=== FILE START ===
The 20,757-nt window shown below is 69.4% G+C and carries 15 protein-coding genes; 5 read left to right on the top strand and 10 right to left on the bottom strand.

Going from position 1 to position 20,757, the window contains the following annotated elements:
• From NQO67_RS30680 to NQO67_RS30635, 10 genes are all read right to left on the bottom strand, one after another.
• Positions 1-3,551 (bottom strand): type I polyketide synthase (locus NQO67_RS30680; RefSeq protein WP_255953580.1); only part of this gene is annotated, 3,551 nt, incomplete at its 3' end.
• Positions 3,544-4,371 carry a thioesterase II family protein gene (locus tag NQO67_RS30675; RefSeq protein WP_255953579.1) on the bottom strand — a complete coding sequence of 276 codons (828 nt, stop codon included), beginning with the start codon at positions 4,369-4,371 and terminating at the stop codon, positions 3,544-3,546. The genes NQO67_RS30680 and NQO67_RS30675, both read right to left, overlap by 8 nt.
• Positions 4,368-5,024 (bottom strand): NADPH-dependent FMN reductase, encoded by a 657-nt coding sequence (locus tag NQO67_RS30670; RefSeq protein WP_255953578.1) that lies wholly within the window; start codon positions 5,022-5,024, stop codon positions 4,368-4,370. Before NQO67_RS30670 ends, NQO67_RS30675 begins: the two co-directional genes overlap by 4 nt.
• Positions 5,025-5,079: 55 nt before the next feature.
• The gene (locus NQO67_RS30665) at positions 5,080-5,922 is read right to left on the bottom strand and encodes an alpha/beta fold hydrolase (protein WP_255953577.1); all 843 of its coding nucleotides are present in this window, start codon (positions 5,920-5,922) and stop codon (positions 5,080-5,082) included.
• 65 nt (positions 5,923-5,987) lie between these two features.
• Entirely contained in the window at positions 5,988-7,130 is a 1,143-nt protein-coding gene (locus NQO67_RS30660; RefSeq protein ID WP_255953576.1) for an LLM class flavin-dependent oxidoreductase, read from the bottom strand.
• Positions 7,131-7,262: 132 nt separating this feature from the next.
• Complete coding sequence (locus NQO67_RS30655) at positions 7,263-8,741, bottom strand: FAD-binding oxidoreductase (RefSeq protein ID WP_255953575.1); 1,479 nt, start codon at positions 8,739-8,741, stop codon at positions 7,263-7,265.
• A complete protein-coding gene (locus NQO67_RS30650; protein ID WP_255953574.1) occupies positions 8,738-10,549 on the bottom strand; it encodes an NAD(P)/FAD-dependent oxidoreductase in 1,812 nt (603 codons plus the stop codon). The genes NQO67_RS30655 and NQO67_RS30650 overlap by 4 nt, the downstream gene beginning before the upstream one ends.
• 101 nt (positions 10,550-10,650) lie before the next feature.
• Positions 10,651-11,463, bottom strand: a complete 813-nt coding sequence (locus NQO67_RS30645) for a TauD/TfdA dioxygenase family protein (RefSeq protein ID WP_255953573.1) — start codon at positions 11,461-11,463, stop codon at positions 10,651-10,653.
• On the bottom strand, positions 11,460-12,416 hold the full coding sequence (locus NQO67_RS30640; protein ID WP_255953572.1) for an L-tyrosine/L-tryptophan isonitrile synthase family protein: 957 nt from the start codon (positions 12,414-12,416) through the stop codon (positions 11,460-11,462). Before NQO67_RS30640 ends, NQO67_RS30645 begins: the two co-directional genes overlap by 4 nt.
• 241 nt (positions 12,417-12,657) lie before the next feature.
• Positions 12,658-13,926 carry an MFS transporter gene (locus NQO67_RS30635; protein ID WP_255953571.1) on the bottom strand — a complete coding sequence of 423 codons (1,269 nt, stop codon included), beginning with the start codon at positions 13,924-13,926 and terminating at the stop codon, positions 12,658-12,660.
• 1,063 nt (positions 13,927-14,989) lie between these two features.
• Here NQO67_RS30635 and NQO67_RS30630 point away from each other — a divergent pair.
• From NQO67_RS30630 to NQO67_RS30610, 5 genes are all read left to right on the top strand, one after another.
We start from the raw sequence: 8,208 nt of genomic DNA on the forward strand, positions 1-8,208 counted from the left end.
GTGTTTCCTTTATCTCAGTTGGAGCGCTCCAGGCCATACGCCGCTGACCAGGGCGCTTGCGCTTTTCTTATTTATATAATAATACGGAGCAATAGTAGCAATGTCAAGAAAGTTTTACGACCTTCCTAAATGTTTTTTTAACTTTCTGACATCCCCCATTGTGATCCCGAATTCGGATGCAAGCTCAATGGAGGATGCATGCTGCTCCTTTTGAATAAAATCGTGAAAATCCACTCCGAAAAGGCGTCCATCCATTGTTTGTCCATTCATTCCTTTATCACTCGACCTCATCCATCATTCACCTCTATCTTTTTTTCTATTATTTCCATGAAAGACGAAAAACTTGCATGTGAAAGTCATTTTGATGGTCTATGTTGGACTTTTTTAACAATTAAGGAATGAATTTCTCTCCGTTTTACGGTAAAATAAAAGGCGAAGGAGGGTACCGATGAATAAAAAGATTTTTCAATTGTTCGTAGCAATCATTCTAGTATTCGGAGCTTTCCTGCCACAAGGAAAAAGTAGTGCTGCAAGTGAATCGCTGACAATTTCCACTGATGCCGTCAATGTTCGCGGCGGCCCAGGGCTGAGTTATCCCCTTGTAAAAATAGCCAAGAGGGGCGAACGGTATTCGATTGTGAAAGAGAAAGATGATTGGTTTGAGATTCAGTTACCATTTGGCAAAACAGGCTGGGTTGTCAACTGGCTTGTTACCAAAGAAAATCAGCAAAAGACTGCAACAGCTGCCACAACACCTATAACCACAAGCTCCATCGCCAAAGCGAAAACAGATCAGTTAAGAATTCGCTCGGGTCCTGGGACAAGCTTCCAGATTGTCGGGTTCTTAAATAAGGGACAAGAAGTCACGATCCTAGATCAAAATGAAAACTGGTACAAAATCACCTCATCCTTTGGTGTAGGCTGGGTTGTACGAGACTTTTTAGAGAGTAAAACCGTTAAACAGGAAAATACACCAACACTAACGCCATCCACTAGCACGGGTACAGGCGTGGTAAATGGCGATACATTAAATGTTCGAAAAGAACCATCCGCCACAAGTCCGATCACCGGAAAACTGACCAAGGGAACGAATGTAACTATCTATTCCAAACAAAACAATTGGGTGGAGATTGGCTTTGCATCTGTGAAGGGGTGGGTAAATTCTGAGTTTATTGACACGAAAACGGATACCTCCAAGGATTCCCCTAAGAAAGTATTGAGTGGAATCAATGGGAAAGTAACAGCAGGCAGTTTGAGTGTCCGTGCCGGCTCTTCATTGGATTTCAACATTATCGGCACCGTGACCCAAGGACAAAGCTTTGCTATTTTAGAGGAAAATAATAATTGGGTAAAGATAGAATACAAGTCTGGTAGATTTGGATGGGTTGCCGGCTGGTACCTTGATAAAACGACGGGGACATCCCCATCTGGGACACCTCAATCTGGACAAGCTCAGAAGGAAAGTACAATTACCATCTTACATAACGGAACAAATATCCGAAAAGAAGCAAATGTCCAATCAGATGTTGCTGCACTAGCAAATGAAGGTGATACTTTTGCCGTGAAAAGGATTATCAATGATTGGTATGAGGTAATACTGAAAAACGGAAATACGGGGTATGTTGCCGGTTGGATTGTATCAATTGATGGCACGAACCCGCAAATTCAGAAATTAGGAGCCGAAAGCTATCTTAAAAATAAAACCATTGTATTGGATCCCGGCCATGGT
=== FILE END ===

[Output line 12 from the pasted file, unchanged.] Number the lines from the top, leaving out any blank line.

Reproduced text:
• Complete coding sequence (locus NQO67_RS30655) at positions 7,263-8,741, bottom strand: FAD-binding oxidoreductase (RefSeq protein ID WP_255953575.1); 1,479 nt, start codon at positions 8,739-8,741, stop codon at positions 7,263-7,265.